Imagination is also central to the important Work teaching on Imaginary I – the assumption that we have internal unity and are consistent in our being. "This imagination of 'I…me' lies at the heart of my usual sense of self, the ego, and all the movements of my inner life go to protect it. And this tendency exists as much in the unconscious as in the conscious layers of myself. It is because we want at all costs to protect this imagination that our experience and our knowledge have such importance for us. The things that we do are not chosen because we like to do them but because we thereby affirm and assure our imagined 'I.' There is no thought or feeling that is not motivated by this. It is, however, so subtle that we do not see it" (Jeanne de Salzmann, Op. Cit., p. 156).

It is clear how both imagination and Imaginary I play a role in memories and images. Both distort the objective reality of an event and are at the basis of the stories that we unconsciously weave around the experiences of our lives. Yet, as we know, there is a way out of the mire of imagination through all the practices of the Work. Most importantly, Self-remembering, where we lift ourselves above Imaginary I, allows us to see with a higher level of consciousness and to let go of the false aspects of our memories. "To remember oneself means to die to oneself, to the lie of one's imagination. … In remembering oneself, it is the letting go of the ego that allows a new consciousness to penetrate" (Ibid, p. 264).

Work on Memories, Images and Imagination

The following practices are useful in finding the reality in, and releasing stored energy from, our memories, images and useless imagination:

  • Practice the basics: self-observe, non-identify and Self-remember.
  • When a stressful memory or imagination occurs, turn the attention from the associated thoughts and deeply sense all that is occurring in the body. Staying solely with the discomfort can allow the stored energy to release partially or fully. If you find the mind re-engaging, return (ever so gently) to the body. Similarly, you may choose to practice the Welcoming Prayer.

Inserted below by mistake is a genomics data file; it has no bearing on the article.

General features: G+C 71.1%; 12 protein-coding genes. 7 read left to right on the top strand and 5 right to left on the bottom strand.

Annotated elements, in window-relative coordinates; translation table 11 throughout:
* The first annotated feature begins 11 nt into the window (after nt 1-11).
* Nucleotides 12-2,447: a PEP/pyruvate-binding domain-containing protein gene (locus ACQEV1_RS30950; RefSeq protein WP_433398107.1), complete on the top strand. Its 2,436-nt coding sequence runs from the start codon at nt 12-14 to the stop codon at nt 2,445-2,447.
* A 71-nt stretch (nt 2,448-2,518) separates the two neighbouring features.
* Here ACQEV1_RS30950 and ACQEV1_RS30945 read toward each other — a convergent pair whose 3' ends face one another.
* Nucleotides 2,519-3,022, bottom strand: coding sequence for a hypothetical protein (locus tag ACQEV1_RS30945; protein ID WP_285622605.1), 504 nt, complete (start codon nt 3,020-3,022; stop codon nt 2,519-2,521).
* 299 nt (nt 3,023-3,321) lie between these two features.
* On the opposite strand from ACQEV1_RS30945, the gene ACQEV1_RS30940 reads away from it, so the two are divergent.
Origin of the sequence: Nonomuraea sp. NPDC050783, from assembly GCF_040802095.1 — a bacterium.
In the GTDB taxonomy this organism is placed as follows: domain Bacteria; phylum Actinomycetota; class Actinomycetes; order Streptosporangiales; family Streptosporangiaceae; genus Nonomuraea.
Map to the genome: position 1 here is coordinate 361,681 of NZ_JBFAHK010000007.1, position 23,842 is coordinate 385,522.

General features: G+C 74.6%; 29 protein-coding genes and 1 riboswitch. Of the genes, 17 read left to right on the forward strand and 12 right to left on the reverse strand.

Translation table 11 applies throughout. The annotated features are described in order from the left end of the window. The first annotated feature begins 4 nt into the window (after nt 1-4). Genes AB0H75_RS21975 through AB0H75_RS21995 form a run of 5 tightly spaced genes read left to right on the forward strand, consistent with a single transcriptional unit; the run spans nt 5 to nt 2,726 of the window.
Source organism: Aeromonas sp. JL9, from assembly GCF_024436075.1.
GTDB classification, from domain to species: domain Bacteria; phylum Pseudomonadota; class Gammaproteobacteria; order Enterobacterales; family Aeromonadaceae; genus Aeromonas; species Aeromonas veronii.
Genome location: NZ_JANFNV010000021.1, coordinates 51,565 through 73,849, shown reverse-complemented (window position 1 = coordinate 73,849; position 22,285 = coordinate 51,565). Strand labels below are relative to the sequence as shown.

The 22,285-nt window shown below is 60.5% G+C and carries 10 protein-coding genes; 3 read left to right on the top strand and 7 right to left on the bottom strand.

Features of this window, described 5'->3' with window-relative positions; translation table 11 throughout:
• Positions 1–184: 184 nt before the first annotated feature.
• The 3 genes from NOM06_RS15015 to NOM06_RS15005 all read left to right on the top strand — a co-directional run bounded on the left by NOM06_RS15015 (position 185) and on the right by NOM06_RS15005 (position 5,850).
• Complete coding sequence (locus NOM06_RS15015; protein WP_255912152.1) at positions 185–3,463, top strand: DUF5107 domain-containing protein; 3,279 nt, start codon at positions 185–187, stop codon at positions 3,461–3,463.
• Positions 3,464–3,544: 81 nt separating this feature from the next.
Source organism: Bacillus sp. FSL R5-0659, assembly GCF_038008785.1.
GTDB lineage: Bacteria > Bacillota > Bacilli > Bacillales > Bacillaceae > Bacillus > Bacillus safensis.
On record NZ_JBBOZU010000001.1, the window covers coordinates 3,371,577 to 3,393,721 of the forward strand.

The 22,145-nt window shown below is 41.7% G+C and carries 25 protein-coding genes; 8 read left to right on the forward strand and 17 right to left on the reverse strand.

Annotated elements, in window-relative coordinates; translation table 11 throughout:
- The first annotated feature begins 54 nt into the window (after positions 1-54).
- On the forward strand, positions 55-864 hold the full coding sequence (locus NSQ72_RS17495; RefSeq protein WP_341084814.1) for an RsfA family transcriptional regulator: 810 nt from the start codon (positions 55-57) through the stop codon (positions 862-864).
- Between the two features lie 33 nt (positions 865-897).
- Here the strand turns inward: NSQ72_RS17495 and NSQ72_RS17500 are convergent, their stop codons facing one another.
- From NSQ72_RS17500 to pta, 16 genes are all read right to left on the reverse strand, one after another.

• Practice the method of self-inquiry, as taught by Byron Katie. Remember that this is a meditative practice where one explores the truth of a stressful belief by asking oneself the following four questions: 1. Is it true?  2. Can I absolutely know it's true? 3. What happens, how do I react when I believe it? 4. Who would I be without the belief? Sitting in question 3 offers the opportunity to fully experience the stored energy in a memory, and reveals much about the workings of the personality, and the question can reveal a more objective reality when one puts aside the story surrounding an event. Visit Byron Katie's website for more information on the four questions and the final step which she calls "turnarounds."


  • Moving deeper into Lent, reflect: "I sit here. I see myself. But what do I see? I see the image I have of myself, not who I really am, not who I really wish to be. So, what is my aim? It is to reach a higher level of development, to make contact with my higher centers, and through them establish a contact with ‘the inner circle of humanity,’ with cosmic forces which are always surrounding us ready to help us in our inner and outer work. Who can do this? A different I, not the false image I have of myself. … I have to build not on sand but on rock, to become a different person. … It is voluntary suffering and friction which helps us to grow, which helps the inner transformation for which we are in the Work" (John Fuchs, Forty Years After Gurdjieff, p. 97). 
  • Choose this week to focus your self-observation around how memories, images or imagination manifest in your daily life. Apply one of the above practices or another of your choosing to your observations.

March Practice: Eating Simply and Slowly

In our day-to-day busyness, we often tend to be unconscious around our eating habits, engaging with some form of media, written or otherwise, during our meals. This week, try eliminating distractions during as many meals as possible. Set aside your book, phone, computer or TV, and be present to your meal. Make a three-centered observation of the resistance that arises, especially in the body, then non-identify and Self-remember. Notice how the being-body feels when food is taken in more consciously.

Attend The Journey School Thursday Class Tonight: All are encouraged and welcome to attend tonight's class for a review of these teachings and, importantly, to produce a container of beings seeking to be more conscious and whose efforts assist one another:  7:00 pm Central Time via Zoom only.

  1. Click on this link and Zoom should open automatically on your laptop or tablet:, or
  2. Open Zoom, click on Join Meeting and enter this meeting ID: 996-101-9778, passcode: CCH